While many families are looking forward to vacation, thousands of families are scrambling to figure out how to put food on the table over the next few months. There are more than 300,000 children in the Delaware Valley who are eligible for free and reduced meals in school. More than 231,000 of those children live in Pennsylvania and nearly 72,000 children live in New Jersey all within Philabundance’s nine county service area in the Delaware Valley. These families rely on free and reduced meals during the school year and without access to those meals, it will be a challenge to ensure there is food on the table this summer.
Read how our guest blogger Janine struggled with food insecurity during her childhood, and how the kindness of community members changed her life forever.
The image some of us conjure up of someone who is food insecure, or in need of food, may be in the form of a homeless person, or someone who takes advantage of government programs when they really don’t need to. A few individuals may fit this stereotype, but most food insecure people in our country do not. They look just like you and me
A food insecure person looks like the guy with whom you used to work or the man that used to coach your child’s little league team. She was your teacher, who grew too old to continue to teach or your neighbor down the street whose house went into foreclosure. Food insecure people are the soldiers who return from Iraq and Afghanistan and come home to nothing and no one. They are people from all income brackets and from all professions. All it takes is the loss of a job, or a medical emergency…It could happen to any one of us, and it happened to me.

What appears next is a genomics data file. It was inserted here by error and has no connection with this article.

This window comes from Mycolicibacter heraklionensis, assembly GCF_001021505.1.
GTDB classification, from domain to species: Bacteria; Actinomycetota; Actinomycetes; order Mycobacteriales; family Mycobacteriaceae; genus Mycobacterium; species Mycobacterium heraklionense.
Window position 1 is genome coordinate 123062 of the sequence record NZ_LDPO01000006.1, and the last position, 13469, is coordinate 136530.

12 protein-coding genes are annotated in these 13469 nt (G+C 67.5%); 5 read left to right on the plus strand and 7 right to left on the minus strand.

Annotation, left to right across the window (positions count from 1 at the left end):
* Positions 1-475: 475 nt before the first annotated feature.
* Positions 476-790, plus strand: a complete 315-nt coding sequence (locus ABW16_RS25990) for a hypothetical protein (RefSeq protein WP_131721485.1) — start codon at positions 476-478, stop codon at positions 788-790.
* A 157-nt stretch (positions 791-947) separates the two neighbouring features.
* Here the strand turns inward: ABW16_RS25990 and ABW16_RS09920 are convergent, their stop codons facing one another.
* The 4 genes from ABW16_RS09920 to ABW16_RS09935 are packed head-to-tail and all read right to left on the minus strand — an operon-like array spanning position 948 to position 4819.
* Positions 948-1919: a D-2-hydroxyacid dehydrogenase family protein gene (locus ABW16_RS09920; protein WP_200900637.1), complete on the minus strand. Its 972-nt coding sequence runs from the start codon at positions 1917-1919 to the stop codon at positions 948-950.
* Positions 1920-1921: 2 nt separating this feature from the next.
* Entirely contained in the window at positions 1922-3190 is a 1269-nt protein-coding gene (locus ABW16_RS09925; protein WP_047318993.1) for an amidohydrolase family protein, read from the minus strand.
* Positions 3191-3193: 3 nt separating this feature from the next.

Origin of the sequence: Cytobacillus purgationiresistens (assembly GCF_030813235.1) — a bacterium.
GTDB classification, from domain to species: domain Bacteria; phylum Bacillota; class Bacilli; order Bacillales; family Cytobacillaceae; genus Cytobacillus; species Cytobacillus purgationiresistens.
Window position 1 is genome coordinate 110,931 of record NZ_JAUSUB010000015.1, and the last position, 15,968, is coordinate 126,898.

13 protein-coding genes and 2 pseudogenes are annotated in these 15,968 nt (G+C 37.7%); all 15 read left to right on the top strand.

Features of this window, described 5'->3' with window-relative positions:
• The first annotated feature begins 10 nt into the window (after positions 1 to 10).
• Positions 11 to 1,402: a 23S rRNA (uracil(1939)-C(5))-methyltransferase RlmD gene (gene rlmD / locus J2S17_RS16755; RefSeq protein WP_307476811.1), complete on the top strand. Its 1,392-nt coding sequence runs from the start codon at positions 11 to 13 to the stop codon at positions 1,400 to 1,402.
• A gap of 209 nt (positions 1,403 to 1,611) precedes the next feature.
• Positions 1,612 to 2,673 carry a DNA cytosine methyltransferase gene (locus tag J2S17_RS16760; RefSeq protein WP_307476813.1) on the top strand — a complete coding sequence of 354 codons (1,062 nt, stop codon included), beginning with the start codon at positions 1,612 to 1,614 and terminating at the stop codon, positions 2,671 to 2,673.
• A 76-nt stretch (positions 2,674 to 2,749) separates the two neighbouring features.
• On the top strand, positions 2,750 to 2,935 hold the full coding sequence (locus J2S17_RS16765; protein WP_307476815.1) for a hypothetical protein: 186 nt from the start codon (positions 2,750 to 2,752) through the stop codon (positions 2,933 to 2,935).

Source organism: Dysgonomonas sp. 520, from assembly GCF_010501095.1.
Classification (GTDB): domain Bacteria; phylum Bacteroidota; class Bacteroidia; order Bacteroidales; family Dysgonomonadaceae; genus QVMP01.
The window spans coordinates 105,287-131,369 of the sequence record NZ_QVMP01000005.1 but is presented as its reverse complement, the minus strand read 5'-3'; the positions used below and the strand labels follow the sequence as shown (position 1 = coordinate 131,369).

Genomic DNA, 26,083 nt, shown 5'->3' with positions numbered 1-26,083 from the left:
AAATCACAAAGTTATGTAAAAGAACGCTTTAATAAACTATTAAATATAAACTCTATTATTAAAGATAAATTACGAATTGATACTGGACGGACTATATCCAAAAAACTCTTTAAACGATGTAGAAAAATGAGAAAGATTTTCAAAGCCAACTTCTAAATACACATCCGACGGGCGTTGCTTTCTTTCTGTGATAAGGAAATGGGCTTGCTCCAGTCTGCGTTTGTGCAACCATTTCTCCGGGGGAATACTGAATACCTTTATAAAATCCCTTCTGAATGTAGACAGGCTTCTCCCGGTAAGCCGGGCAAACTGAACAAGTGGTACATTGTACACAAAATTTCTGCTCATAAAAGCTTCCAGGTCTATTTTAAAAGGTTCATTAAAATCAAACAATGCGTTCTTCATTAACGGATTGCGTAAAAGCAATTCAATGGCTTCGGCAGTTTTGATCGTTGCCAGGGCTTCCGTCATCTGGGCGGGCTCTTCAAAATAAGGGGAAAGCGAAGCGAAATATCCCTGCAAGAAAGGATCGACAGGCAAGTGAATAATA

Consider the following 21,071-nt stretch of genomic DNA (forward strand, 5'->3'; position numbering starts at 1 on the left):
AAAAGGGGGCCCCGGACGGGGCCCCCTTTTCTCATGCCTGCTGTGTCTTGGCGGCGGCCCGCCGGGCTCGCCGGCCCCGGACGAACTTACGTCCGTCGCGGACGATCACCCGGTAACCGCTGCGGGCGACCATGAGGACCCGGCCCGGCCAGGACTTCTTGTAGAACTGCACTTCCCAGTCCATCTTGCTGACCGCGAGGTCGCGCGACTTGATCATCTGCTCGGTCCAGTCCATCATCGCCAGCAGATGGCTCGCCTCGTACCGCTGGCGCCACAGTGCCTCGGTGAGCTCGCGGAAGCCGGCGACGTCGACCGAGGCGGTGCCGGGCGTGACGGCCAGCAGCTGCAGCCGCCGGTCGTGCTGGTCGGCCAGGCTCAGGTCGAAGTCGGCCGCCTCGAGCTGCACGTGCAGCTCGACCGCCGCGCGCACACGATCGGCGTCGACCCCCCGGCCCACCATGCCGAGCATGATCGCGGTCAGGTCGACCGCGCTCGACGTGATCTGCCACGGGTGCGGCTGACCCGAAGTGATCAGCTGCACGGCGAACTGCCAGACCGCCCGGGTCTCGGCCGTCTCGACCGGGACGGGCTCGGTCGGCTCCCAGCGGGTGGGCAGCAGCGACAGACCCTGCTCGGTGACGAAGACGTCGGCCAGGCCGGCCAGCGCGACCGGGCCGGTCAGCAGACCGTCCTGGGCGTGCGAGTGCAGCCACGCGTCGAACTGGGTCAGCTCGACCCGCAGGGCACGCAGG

My parents separated when I was five. My mother was raised to be a homemaker and was not equipped to support a family, so we moved…often. Many times, I did not know when my next meal would come.
The challenge as a child was hiding what went on in my home. I tried to look and act like everything was fine. However, the reality was life was spiraling out of control. That feeling is too much for a child to handle. At times my mom and I relied on organizations like Philabundance to help provide food—other times we settled for what little food we had in the pantry. I have lived in poverty; I have been abused; I have been neglected; I was unwanted, unloved and homeless.
The statistics state that I would never be able to rise above my circumstances and that I would repeat the cycle with my own children. However, the problem with statistics is that they didn’t factor in the powerful affect that one person had on my life.
One woman made a difference in my life by seeing in me what I did not see in myself: the possibilities. Renee, my fathers first wife, used to say I was a diamond in the rough, and all I needed was some polish. Her love and effort to get me back on my feet allowed me to flourish and grow. The changes in me, slow at first, brought about a desire to change my circumstances so that the cycle would not continue. By breaking the cycle, my children have never known poverty and have never been without a meal.
Renee died more than fifteen years ago. She might not have known the impact her kindness, love, and support made in my life but she reached out to me with the thought that one person can make a difference. By collecting cans of food, donating spare change, and attending Philabundance benefits & events you are fighting hunger and like the woman who made a difference in my life, you are making a difference as well. It may not seem like much to you, but to someone like me who needed that help to survive, it means the world. So please consider being a hunger hero this summer because hunger doesn’t take a vacation.
Janine is a Language Facilitator in a Bucks County middle school. She lives in Warminster with her husband Chuck, three teenagers and their family dog.